Stony Brook University (SBU) hosted its first “Ignite The Student Leader in You,” a seven-hour diversity and inclusion conference on Saturday, Oct. 19 in the Student Activities Center.
According to the Student Diversity Leadership Conference Committee, the conference was created to help Stony Brook students expand their self-awareness, diversity awareness and help them discover ways they can create a more welcoming campus through inclusive student leadership.
“You’re making history right now,” Cheryl Chambers, associate dean for multicultural affairs and conference chair, said in her conference overview. “I am so delighted and proud that so many people on this campus want to develop new ways and approaches to strengthen our campus.”
Trying to make everyone feel comfortable and accommodated, everyone was mandated to follow “Respectful Dialogue Guidelines” during discussions. The guidelines were created to foster a respectful and collaborative conference experience, including avoiding making generalizations and respecting confidentiality.
“It’s really through talking and dialogue when we get to see things from different lenses and get to really learn about each other,” Chambers said.
During the conference overview, she encouraged students to be authentic and share their experiences and successes. “Get ready to get ignited!” she said.
The first guest speaker at the conference was Rick Gatteau, vice president for student affairs and dean of students, in which he shared a personal story of his. About six years ago, Gatteau traveled to China and he constantly had people taking pictures of him everywhere he went. Gatteau explained that it was the effect of not being in the majority.
“It was one of the first times of my life when I was not in the majority and it was challenging because it required me to adapt,” he said. “I realized that discomfort leads to growth and I gained consciousness on privilege.”
Gatteau emphasized that as a society, consciousness about microaggressions, stereotypes and bias must rise.
“I hope that through the conversations you’ll have today, you will experience an ‘aha’ moment,” he said. “Today is a chance to reflect, learn and become more self-aware and embrace our differences.”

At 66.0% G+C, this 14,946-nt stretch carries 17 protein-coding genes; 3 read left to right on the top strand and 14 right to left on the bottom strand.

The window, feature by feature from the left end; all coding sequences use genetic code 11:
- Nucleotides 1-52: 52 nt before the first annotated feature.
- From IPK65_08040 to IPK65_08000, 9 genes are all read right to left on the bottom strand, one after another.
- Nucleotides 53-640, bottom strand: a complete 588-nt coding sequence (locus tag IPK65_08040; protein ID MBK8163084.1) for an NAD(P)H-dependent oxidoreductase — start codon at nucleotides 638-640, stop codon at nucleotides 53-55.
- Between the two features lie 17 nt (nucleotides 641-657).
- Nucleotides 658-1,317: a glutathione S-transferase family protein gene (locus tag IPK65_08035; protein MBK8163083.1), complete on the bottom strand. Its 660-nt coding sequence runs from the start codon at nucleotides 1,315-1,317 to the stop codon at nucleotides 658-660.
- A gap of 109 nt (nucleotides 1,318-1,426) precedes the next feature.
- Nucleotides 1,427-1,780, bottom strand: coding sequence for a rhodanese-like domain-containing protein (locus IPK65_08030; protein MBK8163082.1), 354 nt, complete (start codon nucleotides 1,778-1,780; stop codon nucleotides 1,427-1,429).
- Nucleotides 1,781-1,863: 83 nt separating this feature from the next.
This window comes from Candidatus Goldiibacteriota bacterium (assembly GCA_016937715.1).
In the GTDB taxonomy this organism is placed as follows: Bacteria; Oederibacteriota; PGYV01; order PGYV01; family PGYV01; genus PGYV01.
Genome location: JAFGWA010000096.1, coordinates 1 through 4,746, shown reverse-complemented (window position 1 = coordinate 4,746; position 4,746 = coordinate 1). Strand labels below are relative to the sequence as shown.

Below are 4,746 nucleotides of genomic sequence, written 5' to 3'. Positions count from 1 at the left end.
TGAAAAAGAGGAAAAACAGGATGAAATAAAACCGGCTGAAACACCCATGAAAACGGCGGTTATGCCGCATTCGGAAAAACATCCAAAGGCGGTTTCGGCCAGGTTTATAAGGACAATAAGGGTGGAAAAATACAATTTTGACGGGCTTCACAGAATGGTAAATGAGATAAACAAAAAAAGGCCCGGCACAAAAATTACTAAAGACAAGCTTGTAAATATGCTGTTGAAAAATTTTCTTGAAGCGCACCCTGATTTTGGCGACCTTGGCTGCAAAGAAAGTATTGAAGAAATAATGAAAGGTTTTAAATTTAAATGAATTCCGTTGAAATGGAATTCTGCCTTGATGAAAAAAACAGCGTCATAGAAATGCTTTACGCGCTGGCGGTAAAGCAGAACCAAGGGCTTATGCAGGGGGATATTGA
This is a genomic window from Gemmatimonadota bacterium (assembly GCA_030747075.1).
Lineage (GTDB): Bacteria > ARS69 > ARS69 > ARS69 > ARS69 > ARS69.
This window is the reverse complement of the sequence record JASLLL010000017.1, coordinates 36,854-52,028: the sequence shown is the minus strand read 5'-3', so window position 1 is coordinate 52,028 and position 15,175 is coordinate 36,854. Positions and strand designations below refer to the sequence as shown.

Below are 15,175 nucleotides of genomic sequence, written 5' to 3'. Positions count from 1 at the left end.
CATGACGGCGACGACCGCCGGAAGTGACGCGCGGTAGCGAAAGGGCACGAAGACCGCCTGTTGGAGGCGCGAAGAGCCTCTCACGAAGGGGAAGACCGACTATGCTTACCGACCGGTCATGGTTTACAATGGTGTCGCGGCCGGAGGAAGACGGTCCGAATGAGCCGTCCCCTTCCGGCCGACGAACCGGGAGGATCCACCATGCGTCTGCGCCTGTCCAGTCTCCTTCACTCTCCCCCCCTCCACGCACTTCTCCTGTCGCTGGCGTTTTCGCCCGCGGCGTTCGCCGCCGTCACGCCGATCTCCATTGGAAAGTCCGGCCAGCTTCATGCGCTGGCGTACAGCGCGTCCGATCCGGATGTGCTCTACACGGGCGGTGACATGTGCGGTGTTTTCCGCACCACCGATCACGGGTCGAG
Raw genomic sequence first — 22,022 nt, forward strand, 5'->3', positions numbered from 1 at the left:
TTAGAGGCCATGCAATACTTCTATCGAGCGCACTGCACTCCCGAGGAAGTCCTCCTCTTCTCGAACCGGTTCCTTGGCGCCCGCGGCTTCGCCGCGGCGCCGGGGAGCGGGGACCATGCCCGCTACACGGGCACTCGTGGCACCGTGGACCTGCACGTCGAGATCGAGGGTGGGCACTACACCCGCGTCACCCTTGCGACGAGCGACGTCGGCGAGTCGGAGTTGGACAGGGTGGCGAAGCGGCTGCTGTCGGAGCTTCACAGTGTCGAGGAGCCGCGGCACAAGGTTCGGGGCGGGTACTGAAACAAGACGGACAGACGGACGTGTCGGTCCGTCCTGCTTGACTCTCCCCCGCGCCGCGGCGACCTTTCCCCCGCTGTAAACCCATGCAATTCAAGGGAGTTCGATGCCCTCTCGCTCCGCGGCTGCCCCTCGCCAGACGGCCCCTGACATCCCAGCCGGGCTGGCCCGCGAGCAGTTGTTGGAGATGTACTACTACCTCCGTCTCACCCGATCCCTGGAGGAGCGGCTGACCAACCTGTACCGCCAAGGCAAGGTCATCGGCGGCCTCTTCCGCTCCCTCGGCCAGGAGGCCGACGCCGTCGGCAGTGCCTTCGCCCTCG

The keynote speaker at the conference was Christina Vargas, Stony Brook alum and the chief diversity officer and Title IX coordinator at Suffolk County Community College. Vargas is responsible for developing and meeting initiatives related to diversity, equity and inclusion for faculty, staff and students at Suffolk.
During her speech, Vargas said that “people are like icebergs.”
“We all have a story and something to share, but it’s usually hidden beneath the surface,” she said.
While giving students background on her upbringing and time at SBU as a student, Vargas emphasized lessons she learned along the way.
She told students that things can change drastically in an instant, but they should continue to follow their strengths.
“You may have to change direction, but you’re still headed towards the same goal,” she said. “The university needs you because this work is ongoing and never done. Don’t give up.”
Vargas explained that part of the goal in building diversity and inclusion is to encourage students to authentically be themselves.
“I know that part of the reason why this conference exists is because Stony Brook University wants students to feel like a part of the community,” she said.
After the guest speakers, the conference was broken up into workshop blocks, where students could choose from a variety of workshops to participate in. “Recognizing Microaggressions and How to Respond,” “I Am More Than That,” “Students with Disabilities and the Impact of Inclusion on their Personal and Professional Lives,” “Intersectionality in Student Leadership” and “The Many Sides to a Story: Practicing and Advocating for Inclusiveness,” were subjects included in the first workshop block.
In “Recognizing Microaggressions and How to Respond,” presenters defined the different types of microaggressions: microassaults, microinsults and microinvalidations.
They compared them to mosquito bites.
“You can’t identify the source of the itch but you know it makes you feel uncomfortable,” Rayna Simon, administrative director of Undergraduate Student Government, said. “You can’t just get rid of it either, it needs to heal.”
They continued with the topic of biases and how there are implicit and explicit biases surrounding race, national origin, ethnicity, perceived sex, gender and sexual orientation.
In “I Am More Than That,” presenters from I AM THAT GIRL, an organization at SBU that works to help girls realize that their gender does not limit them, spoke about intersectionality, the theory that various identities overlap and contribute to systemic oppression and discrimination that an individual experiences.
They mainly focused on the “single story”’ narrative, in which a story is told based on a single account, not including other people who may be involved. In a discussion portion, attendees voiced their thoughts on the danger of a single story and how it can occasionally lead to a critical misunderstanding. They also talked about what intersectionality means to them and what labels intersect in their identity.